Establishing the pattern of abundance of molecules of interest during cell division has been a long-standing goal of cell cycle studies. In several systems, including the budding yeast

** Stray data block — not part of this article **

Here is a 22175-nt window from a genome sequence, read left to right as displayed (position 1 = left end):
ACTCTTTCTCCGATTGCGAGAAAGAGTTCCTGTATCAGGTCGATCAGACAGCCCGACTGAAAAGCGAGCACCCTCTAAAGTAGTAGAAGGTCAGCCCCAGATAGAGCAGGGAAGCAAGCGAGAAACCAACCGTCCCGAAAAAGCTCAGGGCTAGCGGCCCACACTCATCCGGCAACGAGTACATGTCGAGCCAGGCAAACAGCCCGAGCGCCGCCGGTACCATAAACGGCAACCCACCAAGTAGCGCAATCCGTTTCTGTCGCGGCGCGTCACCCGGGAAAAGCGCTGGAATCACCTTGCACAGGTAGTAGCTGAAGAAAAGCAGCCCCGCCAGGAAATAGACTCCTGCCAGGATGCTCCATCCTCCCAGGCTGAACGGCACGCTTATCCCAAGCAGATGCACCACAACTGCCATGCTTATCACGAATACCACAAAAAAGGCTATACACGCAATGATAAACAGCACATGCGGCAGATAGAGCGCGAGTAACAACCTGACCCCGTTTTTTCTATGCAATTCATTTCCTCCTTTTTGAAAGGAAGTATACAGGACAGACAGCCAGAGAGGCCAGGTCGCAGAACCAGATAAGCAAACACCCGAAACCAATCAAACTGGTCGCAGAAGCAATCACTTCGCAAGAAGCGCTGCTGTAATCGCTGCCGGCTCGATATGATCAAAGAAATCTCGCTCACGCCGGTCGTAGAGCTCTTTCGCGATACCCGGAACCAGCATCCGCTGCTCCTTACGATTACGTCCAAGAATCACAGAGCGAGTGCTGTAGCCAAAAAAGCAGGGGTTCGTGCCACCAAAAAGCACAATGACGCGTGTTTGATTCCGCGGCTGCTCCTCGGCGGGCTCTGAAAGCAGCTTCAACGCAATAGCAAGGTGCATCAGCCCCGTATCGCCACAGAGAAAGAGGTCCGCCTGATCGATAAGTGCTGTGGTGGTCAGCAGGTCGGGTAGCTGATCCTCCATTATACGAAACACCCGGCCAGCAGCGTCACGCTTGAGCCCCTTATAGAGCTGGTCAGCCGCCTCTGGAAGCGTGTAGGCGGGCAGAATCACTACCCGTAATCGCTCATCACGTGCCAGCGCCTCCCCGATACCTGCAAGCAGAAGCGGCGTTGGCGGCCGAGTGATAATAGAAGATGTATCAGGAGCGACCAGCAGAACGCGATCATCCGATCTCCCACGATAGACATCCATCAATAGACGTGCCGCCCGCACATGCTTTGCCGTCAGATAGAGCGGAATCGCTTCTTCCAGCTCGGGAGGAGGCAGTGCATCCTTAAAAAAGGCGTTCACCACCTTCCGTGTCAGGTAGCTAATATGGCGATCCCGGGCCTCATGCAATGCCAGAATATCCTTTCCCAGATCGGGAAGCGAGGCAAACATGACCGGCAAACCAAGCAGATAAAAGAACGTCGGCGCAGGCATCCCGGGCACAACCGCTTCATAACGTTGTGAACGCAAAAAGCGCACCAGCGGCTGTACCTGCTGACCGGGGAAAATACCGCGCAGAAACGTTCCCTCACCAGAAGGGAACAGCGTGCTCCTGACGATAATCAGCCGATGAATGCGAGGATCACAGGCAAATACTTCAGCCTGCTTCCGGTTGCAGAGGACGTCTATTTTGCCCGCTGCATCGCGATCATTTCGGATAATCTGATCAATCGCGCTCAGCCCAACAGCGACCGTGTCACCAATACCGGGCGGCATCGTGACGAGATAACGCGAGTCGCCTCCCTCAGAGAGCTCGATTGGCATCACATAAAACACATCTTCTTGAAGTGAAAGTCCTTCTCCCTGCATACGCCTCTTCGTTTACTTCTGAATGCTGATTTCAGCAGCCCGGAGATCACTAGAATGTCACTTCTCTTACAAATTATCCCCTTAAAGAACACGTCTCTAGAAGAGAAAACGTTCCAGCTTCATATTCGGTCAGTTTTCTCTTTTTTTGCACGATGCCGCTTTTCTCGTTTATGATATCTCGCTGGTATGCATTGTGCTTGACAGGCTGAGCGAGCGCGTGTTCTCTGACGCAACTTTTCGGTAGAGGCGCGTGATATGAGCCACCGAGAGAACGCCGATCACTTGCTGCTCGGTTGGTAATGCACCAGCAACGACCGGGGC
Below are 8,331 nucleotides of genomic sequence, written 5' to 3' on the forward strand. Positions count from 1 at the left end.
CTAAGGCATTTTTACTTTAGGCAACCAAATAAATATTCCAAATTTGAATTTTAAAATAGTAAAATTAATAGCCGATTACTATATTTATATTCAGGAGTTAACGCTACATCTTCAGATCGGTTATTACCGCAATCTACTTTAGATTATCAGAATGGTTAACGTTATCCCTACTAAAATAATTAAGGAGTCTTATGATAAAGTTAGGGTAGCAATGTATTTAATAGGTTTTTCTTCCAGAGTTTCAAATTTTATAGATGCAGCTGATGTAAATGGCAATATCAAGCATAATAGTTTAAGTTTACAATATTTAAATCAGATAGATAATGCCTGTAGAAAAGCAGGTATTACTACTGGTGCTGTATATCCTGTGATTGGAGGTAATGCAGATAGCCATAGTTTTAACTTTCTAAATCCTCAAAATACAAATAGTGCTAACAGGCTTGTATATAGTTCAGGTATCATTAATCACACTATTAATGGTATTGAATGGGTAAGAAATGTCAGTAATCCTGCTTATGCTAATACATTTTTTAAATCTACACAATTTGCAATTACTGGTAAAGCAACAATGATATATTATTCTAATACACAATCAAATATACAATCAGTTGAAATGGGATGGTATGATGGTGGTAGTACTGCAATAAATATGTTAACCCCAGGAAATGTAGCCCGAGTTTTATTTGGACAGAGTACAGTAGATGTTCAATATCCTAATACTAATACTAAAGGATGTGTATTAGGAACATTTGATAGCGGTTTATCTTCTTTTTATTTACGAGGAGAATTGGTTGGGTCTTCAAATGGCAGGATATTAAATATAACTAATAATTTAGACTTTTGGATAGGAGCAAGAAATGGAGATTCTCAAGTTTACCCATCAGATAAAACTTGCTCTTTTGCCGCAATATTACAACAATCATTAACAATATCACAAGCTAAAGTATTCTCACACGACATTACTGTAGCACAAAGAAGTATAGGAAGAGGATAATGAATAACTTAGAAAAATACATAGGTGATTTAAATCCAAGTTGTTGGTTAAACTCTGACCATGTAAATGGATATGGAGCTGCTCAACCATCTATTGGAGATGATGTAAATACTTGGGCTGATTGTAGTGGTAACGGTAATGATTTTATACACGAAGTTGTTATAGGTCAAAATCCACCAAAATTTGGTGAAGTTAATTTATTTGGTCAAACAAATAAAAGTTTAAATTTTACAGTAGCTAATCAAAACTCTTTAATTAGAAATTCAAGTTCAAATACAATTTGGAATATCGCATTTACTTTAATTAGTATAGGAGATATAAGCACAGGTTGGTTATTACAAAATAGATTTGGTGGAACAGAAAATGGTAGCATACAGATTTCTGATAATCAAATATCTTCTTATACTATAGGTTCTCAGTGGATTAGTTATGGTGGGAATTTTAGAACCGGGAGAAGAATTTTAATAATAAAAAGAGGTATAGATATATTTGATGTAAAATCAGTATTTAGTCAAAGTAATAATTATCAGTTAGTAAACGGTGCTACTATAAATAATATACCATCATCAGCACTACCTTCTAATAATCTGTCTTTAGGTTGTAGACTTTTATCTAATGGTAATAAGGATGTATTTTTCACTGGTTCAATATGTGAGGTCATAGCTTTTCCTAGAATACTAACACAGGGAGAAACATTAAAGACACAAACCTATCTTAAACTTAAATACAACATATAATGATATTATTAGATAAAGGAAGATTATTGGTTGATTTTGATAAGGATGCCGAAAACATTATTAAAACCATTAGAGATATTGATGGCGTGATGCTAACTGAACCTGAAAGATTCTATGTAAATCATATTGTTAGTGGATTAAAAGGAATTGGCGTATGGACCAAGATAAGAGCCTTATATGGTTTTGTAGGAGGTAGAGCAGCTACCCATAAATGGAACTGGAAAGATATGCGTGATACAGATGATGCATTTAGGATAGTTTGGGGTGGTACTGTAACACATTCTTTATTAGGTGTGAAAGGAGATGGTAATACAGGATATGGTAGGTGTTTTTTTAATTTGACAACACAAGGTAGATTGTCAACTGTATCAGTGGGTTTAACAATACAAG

Saccharomyces cerevisiae, cell cycle-dependent changes in the transcriptome are well studied. In contrast, few studies queried the proteome during cell division, and they are often plagued by low agreement with each other and with previous transcriptomic datasets. There is also little information about dynamic changes in the levels of metabolites and lipids in the cell cycle. Here, for the first time in any system, we present experiment-matched datasets of the levels of RNAs, proteins, metabolites, and lipids from un-arrested, growing, and synchronously dividing yeast cells. Overall, transcript and protein levels were correlated, but specific processes that appeared to change at the RNA level (e.g., ribosome biogenesis), did not do so at the protein level, and vice versa. We also found no significant changes in codon usage or the ribosome content during the cell cycle. We describe an unexpected mitotic peak in the abundance of ergosterol and thiamine biosynthesis enzymes. Although the levels of several metabolites changed in the cell cycle, by far the most significant changes were in the lipid repertoire, with phospholipids and triglycerides peaking strongly late in the cell cycle. Our findings provide an integrated view of the abundance of biomolecules in the eukaryotic cell cycle and point to a coordinate mitotic control of lipid metabolism.